Posted July 23, 2020
All Our Trials:
Prisons, Policing and the Feminist Fight Against Violence
By Emily L. Thuma
University of Illinois Press, 2019, 246 pages, $24.95 paperback.
THE DEMAND THAT no one be caged is an old one. Decades before the U.S. prison population hit two million and the concept of “mass incarceration” entered the public lexicon, anti-racist feminist organizers called for the end of criminalization and confinement.
In the new book All Our Trials: Prisons, Policing and the Feminist Fight Against Violence, Emily Thuma traces the “history of activism by, for, and about incarcerated domestic violence survivors, criminalized rape resisters, and dissident women prisoners in the 1970s and early 1980s” (2)
Focusing on how grassroots organizations contested gendered and racial carceral violence, All Our Trials offers a vital history for contemporary prison abolitionists seeking to make the world anew. The author is assistant professor of politics, philosophy, and public affairs at the University of Washington – Tacoma.
At the heart of the book is Thuma’s examination of how everyday activism sought to win material victories against the widening net of criminalization and reframe discussion and debates on gender-based violence.
Anti-carceral feminism, as Thuma elucidates, reveals that punitive power is anchored in patriarchal approaches to safety and violence — hence the necessity of rerouting responses to state and interpersonal violence from the carceral state to the transformative potential of community-based responses rooted in care.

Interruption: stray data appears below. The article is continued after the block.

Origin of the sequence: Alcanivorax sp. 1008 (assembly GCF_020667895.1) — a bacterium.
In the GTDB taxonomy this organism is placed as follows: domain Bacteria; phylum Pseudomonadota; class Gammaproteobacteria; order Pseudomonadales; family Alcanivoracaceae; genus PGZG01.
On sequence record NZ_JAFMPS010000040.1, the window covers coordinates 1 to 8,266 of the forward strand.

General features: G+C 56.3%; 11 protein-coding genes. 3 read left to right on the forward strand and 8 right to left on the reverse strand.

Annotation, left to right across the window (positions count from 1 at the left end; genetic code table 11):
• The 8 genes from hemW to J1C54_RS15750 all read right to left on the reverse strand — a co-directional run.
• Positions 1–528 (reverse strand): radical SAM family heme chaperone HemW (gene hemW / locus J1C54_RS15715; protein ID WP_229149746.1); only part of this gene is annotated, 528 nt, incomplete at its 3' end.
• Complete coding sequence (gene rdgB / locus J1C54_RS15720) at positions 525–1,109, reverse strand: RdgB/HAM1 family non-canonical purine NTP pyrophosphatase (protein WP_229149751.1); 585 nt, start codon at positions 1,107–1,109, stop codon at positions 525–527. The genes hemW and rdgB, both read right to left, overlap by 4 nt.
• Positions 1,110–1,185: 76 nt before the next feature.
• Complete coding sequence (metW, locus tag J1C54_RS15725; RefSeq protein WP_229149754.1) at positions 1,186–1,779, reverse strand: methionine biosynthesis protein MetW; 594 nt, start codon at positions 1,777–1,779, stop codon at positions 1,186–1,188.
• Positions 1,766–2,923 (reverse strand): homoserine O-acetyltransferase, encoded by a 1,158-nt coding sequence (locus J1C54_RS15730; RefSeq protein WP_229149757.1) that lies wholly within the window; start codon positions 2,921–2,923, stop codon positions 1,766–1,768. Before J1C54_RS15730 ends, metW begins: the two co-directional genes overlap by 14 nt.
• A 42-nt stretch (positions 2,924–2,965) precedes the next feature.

In tracing a multitude of abolitionist feminist projects across the United States — from campaigns to close carceral psychiatric units, to Black feminist anti-rape work, to mass defense campaigns for criminalized sexual assault survivors, to radical feminist anti-prison newsletters — Thuma highlights the breadth of this activist current. Their organizing surpassed any single strategy or tactic, reminding us that there is no silver bullet for undoing mass criminalization and the carceral state.
Thuma’s book is also notable for her thick description of not just what these various groups and coalitions organized but how they organized — from the structures of their meetings to their handling of internal political disagreements.
One of many strengths of All Our Trials is Thuma’s keen attention to how through political struggle, grassroots organizers sharpened their analysis of and produced new knowledge about the operations and logics of the carceral state.
Significantly, much of this work was led by radical women of color and anti-racist white women — many of whom identified as lesbians — who took what we would now describe as an intersectional approach to questions of gender violence.
Socialist and anti-capitalist politics also played a key role as anti-carceral feminists located the expansion of punitive state power as entwined with the contradictions of racial capitalism. In centering the experiences of criminalized and incarcerated women, this feminist formation revealed how the disciplining of racialized gender and sexuality was crucial in the production of carceral power — pushing the burgeoning prison abolitionist movement to integrate feminist politics.
At the same time, anti-prison and anti-policing feminists challenged the liberal tendencies of the mainstream feminist movement, which failed to interrogate not only how patriarchy was intertwined with other systems of oppression but also how interpersonal gender violence was situated within structures of state violence.